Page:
The shape of heritage: Ceramist Madalena Telo crea...

The shape of heritage: Ceramist Madalena Telo creates unique utilitarian pieces using a traditional method

By: Maria Simiris

From her studio in Monchique, Madalena Telo’s original clay pieces have already found their way around the world

With a degree in Fine Arts, Madalena Telo finds inspiration for her ceramic pieces in the landscapes of the hills and the textures of the rocks on the Algarve coast. Since 2016, she has been working every day on the potter’s wheel in her studio in Monchique, but she was first introduced to this ancient art form many years ago.

My parents are potters, as was my grandfather. From the day I was born, that was the universe I had around me to express myself,” she recalls.

Madalena Telo – Photo Tobias Contreras

After finishing her studies, she decided to follow in her family’s footsteps and, although she uses many techniques in her work, she follows only one artisanal recipe to make clay. Madalena Telo makes the most of the spring to collect the clay in the Alferce area and, after preparing it, she combines it with other clay from a quarry in Caldas da Rainha.

Although this is a time-consuming process and there are alternatives, such as buying the clay ready to be used, the Algarve ceramist insists on this method. “I really like using Monchique clay because it ties in with the style of my work and being connected to nature. When I’m working, it makes all the difference to know where the raw material came from, when it was harvested and prepared. It’s almost like a ritual that I want to believe is felt in the final result,” she states.

The craftswoman describes her work as “utilitarian, above all else,” but adds that she tries to incorporate a sculptural element into all her pieces. “I like them to be robust, even if at first glance they seem delicate. I like to make pieces that people feel are handmade through a long and conscious process. But, above all, they are practical pieces that can be used every day and not just on special occasions,” Madalena Telo explains.

In fact, this is another characteristic of ceramics that inspires her the most: its durability. “Some pieces have been lost over time, some were even used over a hundred years ago and were very typical of that time. I like to re-create those shapes and modernise them in my own style.”

Madalena Telo – PhotoTobias Contreras

However, as this is a material that lasts several decades, the artisan’s responsibility is even greater. “There are many archaeological finds that contain clay. Even when they break, they don’t disappear. I realise this more and more when I’m producing a piece. Before baking it, I like to stop and make sure that I’m happy with it and that it’s going to be functional because I know it will have to last for years,” she says.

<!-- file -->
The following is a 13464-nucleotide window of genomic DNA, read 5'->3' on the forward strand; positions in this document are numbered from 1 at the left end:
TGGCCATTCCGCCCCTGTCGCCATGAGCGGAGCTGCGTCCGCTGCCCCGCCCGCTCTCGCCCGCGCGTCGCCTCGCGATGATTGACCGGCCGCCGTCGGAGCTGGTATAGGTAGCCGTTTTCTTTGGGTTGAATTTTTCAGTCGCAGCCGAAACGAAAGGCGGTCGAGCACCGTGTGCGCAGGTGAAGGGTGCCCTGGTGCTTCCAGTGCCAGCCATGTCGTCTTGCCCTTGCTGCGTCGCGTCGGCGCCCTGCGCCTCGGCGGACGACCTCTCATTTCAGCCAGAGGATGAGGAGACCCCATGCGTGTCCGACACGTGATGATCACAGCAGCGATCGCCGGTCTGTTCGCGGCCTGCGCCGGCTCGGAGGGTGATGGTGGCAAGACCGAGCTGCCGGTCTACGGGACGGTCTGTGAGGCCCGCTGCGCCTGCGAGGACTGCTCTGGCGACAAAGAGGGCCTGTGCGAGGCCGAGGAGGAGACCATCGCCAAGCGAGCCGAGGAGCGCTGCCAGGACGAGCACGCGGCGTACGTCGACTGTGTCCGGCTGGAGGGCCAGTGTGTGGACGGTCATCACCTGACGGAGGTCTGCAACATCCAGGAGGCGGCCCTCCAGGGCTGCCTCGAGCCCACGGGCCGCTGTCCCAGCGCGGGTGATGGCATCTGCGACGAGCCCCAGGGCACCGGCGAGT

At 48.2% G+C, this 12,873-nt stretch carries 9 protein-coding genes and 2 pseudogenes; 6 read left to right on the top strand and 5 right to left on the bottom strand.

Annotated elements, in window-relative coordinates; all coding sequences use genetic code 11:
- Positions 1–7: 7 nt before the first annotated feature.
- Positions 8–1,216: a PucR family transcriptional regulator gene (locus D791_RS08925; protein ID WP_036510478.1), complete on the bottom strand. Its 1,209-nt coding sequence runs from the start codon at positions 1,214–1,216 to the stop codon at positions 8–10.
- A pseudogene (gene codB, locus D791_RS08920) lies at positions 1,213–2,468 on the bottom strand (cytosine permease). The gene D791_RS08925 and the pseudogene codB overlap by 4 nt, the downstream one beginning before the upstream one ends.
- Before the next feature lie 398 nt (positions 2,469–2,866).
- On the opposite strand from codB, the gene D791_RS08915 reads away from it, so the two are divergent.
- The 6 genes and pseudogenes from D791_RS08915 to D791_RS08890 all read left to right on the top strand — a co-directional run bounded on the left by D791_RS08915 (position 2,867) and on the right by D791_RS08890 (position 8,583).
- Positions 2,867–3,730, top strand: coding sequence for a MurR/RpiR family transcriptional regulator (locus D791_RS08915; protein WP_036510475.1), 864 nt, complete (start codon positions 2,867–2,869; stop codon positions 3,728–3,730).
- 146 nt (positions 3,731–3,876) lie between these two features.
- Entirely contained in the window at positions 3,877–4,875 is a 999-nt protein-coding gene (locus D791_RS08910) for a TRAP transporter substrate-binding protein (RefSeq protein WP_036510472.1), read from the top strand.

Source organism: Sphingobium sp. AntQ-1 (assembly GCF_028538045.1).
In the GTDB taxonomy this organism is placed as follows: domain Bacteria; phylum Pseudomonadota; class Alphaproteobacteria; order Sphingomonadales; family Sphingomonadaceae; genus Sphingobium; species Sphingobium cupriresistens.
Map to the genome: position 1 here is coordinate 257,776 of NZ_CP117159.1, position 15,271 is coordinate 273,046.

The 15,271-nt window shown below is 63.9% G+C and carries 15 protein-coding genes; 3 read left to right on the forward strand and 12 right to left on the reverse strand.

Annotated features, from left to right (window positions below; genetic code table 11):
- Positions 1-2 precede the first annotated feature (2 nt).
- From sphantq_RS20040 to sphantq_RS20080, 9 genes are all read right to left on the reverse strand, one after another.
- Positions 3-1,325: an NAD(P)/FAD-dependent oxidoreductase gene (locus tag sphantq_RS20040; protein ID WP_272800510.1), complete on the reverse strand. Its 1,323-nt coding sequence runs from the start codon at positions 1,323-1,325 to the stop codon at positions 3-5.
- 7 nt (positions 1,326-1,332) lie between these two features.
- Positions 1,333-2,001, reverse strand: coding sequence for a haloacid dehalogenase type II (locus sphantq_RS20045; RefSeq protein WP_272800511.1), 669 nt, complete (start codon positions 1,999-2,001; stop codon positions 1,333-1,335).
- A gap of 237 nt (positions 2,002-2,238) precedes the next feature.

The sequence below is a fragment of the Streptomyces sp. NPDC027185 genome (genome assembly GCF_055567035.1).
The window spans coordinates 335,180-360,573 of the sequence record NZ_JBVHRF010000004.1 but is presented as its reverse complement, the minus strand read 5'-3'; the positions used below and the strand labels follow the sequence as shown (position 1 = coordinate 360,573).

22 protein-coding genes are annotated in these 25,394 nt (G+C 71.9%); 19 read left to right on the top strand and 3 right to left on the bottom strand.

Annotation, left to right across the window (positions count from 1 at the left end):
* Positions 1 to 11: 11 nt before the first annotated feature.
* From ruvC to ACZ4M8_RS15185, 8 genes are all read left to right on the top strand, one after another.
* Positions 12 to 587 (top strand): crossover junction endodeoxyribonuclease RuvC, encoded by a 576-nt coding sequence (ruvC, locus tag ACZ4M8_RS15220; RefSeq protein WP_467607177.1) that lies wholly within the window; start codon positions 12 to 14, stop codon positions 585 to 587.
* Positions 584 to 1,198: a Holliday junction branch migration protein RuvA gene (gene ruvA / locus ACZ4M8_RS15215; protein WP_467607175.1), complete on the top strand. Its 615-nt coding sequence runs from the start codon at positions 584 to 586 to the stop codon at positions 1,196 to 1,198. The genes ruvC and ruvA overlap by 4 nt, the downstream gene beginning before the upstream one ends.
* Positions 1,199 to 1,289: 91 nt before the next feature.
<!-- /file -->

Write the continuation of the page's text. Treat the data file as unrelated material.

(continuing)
Photo Julia Brenner

Her catalogue includes cups, cutlery, plates, tiles, jugs and vases of various sizes and shapes. Each piece takes at least three weeks to complete “because they have to be done slowly”, and Madalena Telo is guided by the seasons.

“The process is slower during the winter because there is a lot of humidity in the air and the pieces take longer to dry, but this is fantastic because it allows me to make pieces with other characteristics that aren’t possible in the summer, as they dry very quickly,” she explains.

In the Algarve, there are already a number of places where you can find pieces with Madalena Telo’s signature, such as coffee shops, fine-dining restaurants and boutique hotels.

“These are all interesting projects, particularly linked to sustainability”, as is the case with Loki in Portimão, by chef João Marreiros, considered the most sustainable restaurant in Portugal.

Also in the western Algarve, in Aljezur, at the Koyo coffee shop, you can taste coffees from around the world in cups made by Madalena Telo.

And at Austa, a restaurant in Almancil focused on local production, you will also find some pieces by the Monchique artisan.

Internationally, she has received orders from all over Europe, the United States, Japan and even New Zealand – the latter is a project the ceramist cannot forget. “I created some spoons after the 2016 Monchique wildfires. I noticed that the trees, cistus and bushes looked burnt, but when you removed the black layer, the wood was still beautiful.

The way I found to give this wood a second life was to create ceramic spoons with wooden handles. A Portuguese emigrant wrote to tell me that she felt a very strong connection to my work and asked me to send the pieces to New Zealand. The truth is that I may live in an isolated place, but I feel connected to the whole world,” says Madalena Telo.

To find out more about the work of the Monchique ceramist or to place an order, you can visit her on Instagram.


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